1. The House seems to be holding fine for GOPers. There are a ton of Dem incumbents at or below 45 percent. In a wave election, nearly all of those folks lose. In 2006, there were a ton of GOP incumbents polling between 46 and 48 percent -- many of them lost. Note: if the Republicans only were to win the 48 seats that voted for a Democrat for Congress and McCain for President, they'd pick up 48. Even if Democratic enthusiasm matches Republican enthusiasm, the game board is tilted toward Republicans.
On the flip side, there is evidence that African Americans are becoming more engaged and more interested in voting. Given that they vote 90 percent or so for Democrats, having their base get more motivated -- even late -- means something.
Of course, most of the House battleground districts have low African American percentages, so it is less of a boon than in other situations.
2. The Senate landscape still tilts toward Republicans -- the polls look particularly strong in Arkansas, North Dakota, Indiana, and Wisconsin. Republicans are also positioned to win four of the five open seats they're defending -- FL, NH, OH, and MO. That leaves eight races -- Republicans needs six of these -- KY, PA, IL, CA, WA, CO (where polls show a Bennet surge of late), WV, and NV. Republicans have an edge in WV and NV among these seats.
3. Republicans are getting nervous about CA; the LA Times poll showing high single digit leads for Boxer and low double digit leads for Brown is a gold standard there.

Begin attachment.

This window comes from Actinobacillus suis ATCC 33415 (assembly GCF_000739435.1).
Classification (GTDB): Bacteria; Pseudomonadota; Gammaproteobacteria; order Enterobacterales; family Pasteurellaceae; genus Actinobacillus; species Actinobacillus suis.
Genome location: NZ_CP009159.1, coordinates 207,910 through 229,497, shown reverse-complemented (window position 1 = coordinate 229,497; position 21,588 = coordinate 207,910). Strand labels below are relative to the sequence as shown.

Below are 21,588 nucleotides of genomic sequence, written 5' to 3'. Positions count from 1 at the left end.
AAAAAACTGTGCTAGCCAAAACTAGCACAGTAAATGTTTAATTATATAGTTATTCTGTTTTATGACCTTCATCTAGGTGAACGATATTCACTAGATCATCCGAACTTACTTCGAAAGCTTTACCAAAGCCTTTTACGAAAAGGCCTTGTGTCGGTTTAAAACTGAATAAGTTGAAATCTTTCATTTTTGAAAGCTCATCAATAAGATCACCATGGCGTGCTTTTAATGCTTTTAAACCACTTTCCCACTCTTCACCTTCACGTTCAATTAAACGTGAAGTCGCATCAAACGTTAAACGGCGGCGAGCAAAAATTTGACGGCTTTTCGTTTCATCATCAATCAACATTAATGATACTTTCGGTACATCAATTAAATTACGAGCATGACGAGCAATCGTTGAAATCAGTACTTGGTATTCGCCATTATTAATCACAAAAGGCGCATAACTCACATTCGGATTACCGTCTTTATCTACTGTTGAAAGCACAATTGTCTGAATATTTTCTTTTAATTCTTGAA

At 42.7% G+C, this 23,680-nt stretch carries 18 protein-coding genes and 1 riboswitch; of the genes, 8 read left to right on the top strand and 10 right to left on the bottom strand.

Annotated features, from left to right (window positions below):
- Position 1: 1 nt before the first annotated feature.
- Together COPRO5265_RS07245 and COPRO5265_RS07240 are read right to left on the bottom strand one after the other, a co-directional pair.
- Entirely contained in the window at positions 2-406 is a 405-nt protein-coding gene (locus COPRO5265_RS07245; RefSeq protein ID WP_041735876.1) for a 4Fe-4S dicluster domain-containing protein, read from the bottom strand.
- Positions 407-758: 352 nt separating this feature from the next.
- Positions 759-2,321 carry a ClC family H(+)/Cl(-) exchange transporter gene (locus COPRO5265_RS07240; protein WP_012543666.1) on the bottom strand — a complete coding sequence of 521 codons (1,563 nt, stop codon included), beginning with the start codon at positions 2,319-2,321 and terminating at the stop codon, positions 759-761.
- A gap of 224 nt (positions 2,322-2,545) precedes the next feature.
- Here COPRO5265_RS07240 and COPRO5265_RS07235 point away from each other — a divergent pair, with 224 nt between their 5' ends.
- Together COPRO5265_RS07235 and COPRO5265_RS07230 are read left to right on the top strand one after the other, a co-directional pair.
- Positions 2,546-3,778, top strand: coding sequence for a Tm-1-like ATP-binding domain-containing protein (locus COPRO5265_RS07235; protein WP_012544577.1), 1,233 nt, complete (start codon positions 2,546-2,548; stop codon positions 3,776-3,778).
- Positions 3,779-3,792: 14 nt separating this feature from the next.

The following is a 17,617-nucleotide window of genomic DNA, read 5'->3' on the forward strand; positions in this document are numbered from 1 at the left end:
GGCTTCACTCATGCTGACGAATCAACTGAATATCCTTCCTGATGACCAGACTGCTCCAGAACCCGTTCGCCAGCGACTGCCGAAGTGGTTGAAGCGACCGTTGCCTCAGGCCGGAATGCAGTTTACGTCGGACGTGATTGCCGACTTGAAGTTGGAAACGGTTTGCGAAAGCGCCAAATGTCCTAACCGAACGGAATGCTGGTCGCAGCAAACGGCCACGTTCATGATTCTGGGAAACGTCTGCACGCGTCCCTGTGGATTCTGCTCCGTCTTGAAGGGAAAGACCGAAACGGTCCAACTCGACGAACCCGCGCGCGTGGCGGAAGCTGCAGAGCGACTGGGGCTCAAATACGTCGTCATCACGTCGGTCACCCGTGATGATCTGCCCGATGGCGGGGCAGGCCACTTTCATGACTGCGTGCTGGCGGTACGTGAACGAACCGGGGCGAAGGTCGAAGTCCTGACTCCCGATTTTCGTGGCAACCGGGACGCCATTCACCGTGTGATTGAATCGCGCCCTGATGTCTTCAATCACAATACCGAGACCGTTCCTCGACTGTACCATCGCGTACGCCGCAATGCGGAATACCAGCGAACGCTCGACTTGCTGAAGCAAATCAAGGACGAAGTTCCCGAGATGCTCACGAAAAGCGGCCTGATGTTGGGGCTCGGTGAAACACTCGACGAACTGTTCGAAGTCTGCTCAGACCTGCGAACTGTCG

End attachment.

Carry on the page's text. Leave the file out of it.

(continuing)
4. In Florida, Democratic early vote results, particularly among voters with "No Party Affiliation" listed, roughly matches the pace of 2006, which Democrats find encouraging.
5. Republicans think their advantage in the MI GOV race will swing the roughly five competitive CDs in that state their way. No real signs in Texas that Bill White is going to pull off an upset over Rick Perry in the governor's race. GOPers are very nervous about a late Tom Tancredo surge in Colorado.
6. For the White House, the big three Senate races are DE, IL, and WV, along with AK, given Lisa Murkowski's alienation from her party. The thoughts here are on the lame duck session, both because of legislative initiatives like the START treaty (which Obama views as critical to show the world that he can get tough things done) and the legitimacy of the session itself. There's no question that Republicans will question the very idea of a rump session, and you can expect the GOP echo chamber (Limbaugh, Levin, Hannity, with assists from Fox News, Palin, etc.) to threaten to punish members of Congress who show up for the lame duck.